Thursday, 8 April 2010

Education? Not so much.

Recommended reading:
Fr Ed Tomlinson has a disturbing three part post on the subject of contemporary ministerial education in the Church of England.

As Fr Eric Mascall among others pointed out a generation or more ago, the university theology faculties and, because of the way theology is studied in Britain, by extension the theological colleges themselves, have long been in thrall to prevailing and fashionable notions of 'academic respectability' and, most worryingly of all, to an almost totally extra-ecclesial practice of the study of theology, particularly but not exclusively as regards the Scriptures. Yet at one time we could rely on the theological colleges, from whatever tradition in the Anglican spectrum they sprang, to attempt in some way to redress the balance theologically and, if we were lucky, provide some kind of priestly or ministerial formation into the bargain. We don't need to be told that that is very largely a thing of the past. As to the almost complete lack of the study of specifically Anglican history and theological writings, that's another story.
CME or post ordination training, as it used to be called, was always something of a mixed bag and done on the cheap by diligent but overworked and harrassed parish priests. But the more 'professional' approach adopted today seems to have done very little but develop a kind of self-serving CME bureaucracy and career structure and merely put before the newly ordained and those rather longer in orders the latest fashionable 'quick-fix' pastoral  and evangelistic methods.
I was particularly proud as a deacon of somehow managing to evade the then over-hyped and ridiculous Myers-Briggs phenomenon, but 'in my day' (only a little while before the ordination of women, the rise of the normative late vocation and part-time training courses) there was nothing approaching the horrors of Fr Tomlinson's relatively recent experiences, which would be richly comic if they were not describing the consigning of  a recognisable strand of Christian orthodoxy to oblivion.
But if his experience is not unusual (and all the anecdotal evidence I've heard suggests it isn't) then we have to admit that the game really is up, that orthodox teaching and formation within the British Anglican provinces (perhaps, with one or two honourable exceptions, in western Anglicanism altogether) is rapidly becoming a thing of the past, and it is just as well we have the opportunity to transplant our ecclesial life to a more appropriate and, frankly, more Christian setting before there is nothing left in the way of Anglican Patrimony other than that documented in unopened books on increasingly dusty library shelves.  Even at the moment, we are at risk of having to give the ecclesiastical equivalent of George Orwell's famous Who's Who entry: 'educated during the holidays from Eton.'  Sociology, semi-literate scriptural and historical revisionism, gender awareness, pseudo-psychological determinism and an ability to cry in public don't really count as patrimony, but they are an inescapable part of the new feminised hermeneutic which seems set to dominate the ecclesia anglicana.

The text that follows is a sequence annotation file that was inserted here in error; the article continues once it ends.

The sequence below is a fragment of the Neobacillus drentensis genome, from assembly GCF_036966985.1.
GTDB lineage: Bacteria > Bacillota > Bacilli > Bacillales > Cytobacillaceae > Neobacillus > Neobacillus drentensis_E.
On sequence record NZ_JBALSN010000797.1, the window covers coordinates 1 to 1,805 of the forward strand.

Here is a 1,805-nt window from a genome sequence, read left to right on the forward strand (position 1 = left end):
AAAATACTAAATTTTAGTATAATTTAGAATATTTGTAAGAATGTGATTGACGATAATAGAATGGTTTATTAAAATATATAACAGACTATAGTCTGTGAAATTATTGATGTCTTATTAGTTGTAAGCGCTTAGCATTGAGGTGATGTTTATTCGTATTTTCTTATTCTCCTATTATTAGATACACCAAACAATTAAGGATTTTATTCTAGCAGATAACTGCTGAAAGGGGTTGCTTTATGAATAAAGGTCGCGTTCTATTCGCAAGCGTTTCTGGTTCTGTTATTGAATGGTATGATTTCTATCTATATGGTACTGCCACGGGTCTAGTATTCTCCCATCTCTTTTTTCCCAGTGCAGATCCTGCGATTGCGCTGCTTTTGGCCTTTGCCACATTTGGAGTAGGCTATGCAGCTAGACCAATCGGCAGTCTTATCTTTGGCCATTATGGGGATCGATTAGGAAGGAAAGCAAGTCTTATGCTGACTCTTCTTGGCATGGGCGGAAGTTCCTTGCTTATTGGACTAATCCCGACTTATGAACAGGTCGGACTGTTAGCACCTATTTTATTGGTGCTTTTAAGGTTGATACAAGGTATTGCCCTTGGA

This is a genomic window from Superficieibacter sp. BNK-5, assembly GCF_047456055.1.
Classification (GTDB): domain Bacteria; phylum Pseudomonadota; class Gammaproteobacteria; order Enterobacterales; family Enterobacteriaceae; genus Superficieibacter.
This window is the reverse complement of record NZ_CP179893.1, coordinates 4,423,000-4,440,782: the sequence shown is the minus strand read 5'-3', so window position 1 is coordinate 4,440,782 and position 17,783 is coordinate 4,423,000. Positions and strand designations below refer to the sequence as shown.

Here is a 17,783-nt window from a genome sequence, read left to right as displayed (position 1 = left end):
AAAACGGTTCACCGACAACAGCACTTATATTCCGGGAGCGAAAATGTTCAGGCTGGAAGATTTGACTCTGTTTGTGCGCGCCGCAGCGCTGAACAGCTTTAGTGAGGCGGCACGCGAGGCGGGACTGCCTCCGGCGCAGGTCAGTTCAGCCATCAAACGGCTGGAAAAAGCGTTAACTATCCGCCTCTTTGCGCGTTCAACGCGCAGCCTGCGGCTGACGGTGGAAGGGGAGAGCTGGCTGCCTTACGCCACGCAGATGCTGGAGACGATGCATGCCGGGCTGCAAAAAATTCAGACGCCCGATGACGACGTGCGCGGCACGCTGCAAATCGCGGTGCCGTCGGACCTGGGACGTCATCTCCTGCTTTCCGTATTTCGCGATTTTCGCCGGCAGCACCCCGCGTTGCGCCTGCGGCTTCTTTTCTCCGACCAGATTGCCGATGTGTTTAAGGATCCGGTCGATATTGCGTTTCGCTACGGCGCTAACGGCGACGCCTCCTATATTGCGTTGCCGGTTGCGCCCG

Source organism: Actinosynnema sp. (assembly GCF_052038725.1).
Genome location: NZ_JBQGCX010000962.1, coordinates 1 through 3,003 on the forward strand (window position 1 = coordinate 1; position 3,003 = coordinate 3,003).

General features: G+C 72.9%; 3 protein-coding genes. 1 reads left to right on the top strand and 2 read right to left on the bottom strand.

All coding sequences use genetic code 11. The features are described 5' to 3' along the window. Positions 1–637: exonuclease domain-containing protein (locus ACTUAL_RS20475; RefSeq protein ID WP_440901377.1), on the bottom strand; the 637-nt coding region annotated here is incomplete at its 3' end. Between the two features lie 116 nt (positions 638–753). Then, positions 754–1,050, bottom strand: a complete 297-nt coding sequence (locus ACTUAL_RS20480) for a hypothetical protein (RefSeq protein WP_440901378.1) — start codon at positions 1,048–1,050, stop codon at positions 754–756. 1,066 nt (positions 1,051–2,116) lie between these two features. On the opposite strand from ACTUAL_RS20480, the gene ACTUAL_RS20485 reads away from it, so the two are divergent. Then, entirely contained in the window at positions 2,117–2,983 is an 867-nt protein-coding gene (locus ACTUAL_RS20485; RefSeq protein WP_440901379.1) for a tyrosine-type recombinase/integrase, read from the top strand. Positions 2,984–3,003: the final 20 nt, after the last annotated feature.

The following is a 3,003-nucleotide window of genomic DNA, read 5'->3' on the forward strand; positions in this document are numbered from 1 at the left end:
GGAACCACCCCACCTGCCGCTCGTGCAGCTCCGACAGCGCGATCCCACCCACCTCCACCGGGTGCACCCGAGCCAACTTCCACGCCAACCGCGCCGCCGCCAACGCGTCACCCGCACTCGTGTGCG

1. Oh dear. How did it all come to this, eh?

    Very sad indeed. I feel for all those good, loyal, traditional Anglican priests who have to live under this new regime.

  2. I have also found Fr Ed Tomlinson’s “Potty Training” articles to be fascinating. Oh to have been present at the “sniff my bush” session!! Apart from the widespread dumbing-down of the education system (despite the ever increasing numbers passing A levels with A and A* grades) there are a number of particular problems related to the training of clergy. First, the number of potential seminarians is plummeting, so bishops are only too pleased to accept most people who offer themselves for selection. Second, the school system no longer prepares students for the rigors of a university education, so most degree courses are dumbed-down, taught by handout with little or no emphasis on hard work, reading and personal development. Having achieved a watered-down degree (or diploma) in theology, which is no different from the old GCE O level in Religious Education (no exaggeration here, because I’ve compared the exam papers!) the candidates embark on further training at theological college. What are they taught? How to survive in front-line ministry in parish? No. The essentials of conducting dignified, ordered public worship? No chance – look at how often these ordinands arrive in parishes on placement, or to serve their title, and they can’t set an altar for the Eucharist, proclaim the Gospel correctly or lead Morning and Evening Prayer.
    The fact is that in today’s theological colleges ordinands are taught a liberal wishy-washy form of glorified social work which ill-prepares them for the stark realities of front line ministry, e.g. visiting the death bed of the doubly-incontinent Mrs. Evans at 3 o’clock in the morning and staying there with her family until she finally dies at 10 o’clock.
    After these modern priests have been trained and they experience a little of parish life what happens? They leave the parish and get appointed to trendy diocesan mission jobs telling more experienced, orthodox clergy how to “manage” their parishes. What a joke!
    Modern seminarians require four things: a Bible (a scholarly translation); a Prayer/Office Book; mentoring from a priest who is still and work in a parish; and a damn good kick up the backside if they get it wrong!


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